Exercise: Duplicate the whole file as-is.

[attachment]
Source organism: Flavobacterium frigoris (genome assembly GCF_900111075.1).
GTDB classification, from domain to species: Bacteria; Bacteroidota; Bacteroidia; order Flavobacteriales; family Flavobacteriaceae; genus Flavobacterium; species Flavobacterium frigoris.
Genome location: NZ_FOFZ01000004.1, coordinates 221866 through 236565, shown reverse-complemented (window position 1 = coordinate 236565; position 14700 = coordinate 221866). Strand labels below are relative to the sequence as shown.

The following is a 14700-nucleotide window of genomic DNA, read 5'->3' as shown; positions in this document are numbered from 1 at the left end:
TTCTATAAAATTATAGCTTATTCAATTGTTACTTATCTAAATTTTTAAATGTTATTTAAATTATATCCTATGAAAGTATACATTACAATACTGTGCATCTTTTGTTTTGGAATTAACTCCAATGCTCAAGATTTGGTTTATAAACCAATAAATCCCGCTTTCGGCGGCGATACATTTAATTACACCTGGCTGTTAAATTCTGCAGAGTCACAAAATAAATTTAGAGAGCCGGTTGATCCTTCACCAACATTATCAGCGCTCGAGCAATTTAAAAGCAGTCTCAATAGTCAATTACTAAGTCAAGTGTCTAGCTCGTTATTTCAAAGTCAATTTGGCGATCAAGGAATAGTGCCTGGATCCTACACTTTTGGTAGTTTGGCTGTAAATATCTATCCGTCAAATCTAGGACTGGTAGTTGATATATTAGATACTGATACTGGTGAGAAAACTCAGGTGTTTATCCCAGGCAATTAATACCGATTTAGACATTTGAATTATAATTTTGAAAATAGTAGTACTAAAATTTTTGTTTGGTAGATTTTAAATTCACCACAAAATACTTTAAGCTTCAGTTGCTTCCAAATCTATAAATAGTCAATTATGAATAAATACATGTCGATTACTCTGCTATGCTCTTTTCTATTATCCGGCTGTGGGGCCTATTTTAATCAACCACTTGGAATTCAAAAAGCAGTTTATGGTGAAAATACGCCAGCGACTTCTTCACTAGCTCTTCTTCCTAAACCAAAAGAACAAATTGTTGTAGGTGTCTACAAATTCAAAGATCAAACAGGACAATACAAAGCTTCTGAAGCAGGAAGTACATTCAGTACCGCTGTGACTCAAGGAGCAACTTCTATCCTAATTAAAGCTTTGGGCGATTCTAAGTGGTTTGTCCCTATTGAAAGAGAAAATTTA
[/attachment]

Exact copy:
Source organism: Flavobacterium frigoris (genome assembly GCF_900111075.1).
GTDB classification, from domain to species: Bacteria; Bacteroidota; Bacteroidia; order Flavobacteriales; family Flavobacteriaceae; genus Flavobacterium; species Flavobacterium frigoris.
Genome location: NZ_FOFZ01000004.1, coordinates 221866 through 236565, shown reverse-complemented (window position 1 = coordinate 236565; position 14700 = coordinate 221866). Strand labels below are relative to the sequence as shown.

The following is a 14700-nucleotide window of genomic DNA, read 5'->3' as shown; positions in this document are numbered from 1 at the left end:
TTCTATAAAATTATAGCTTATTCAATTGTTACTTATCTAAATTTTTAAATGTTATTTAAATTATATCCTATGAAAGTATACATTACAATACTGTGCATCTTTTGTTTTGGAATTAACTCCAATGCTCAAGATTTGGTTTATAAACCAATAAATCCCGCTTTCGGCGGCGATACATTTAATTACACCTGGCTGTTAAATTCTGCAGAGTCACAAAATAAATTTAGAGAGCCGGTTGATCCTTCACCAACATTATCAGCGCTCGAGCAATTTAAAAGCAGTCTCAATAGTCAATTACTAAGTCAAGTGTCTAGCTCGTTATTTCAAAGTCAATTTGGCGATCAAGGAATAGTGCCTGGATCCTACACTTTTGGTAGTTTGGCTGTAAATATCTATCCGTCAAATCTAGGACTGGTAGTTGATATATTAGATACTGATACTGGTGAGAAAACTCAGGTGTTTATCCCAGGCAATTAATACCGATTTAGACATTTGAATTATAATTTTGAAAATAGTAGTACTAAAATTTTTGTTTGGTAGATTTTAAATTCACCACAAAATACTTTAAGCTTCAGTTGCTTCCAAATCTATAAATAGTCAATTATGAATAAATACATGTCGATTACTCTGCTATGCTCTTTTCTATTATCCGGCTGTGGGGCCTATTTTAATCAACCACTTGGAATTCAAAAAGCAGTTTATGGTGAAAATACGCCAGCGACTTCTTCACTAGCTCTTCTTCCTAAACCAAAAGAACAAATTGTTGTAGGTGTCTACAAATTCAAAGATCAAACAGGACAATACAAAGCTTCTGAAGCAGGAAGTACATTCAGTACCGCTGTGACTCAAGGAGCAACTTCTATCCTAATTAAAGCTTTGGGCGATTCTAAGTGGTTTGTCCCTATTGAAAGAGAAAATTTA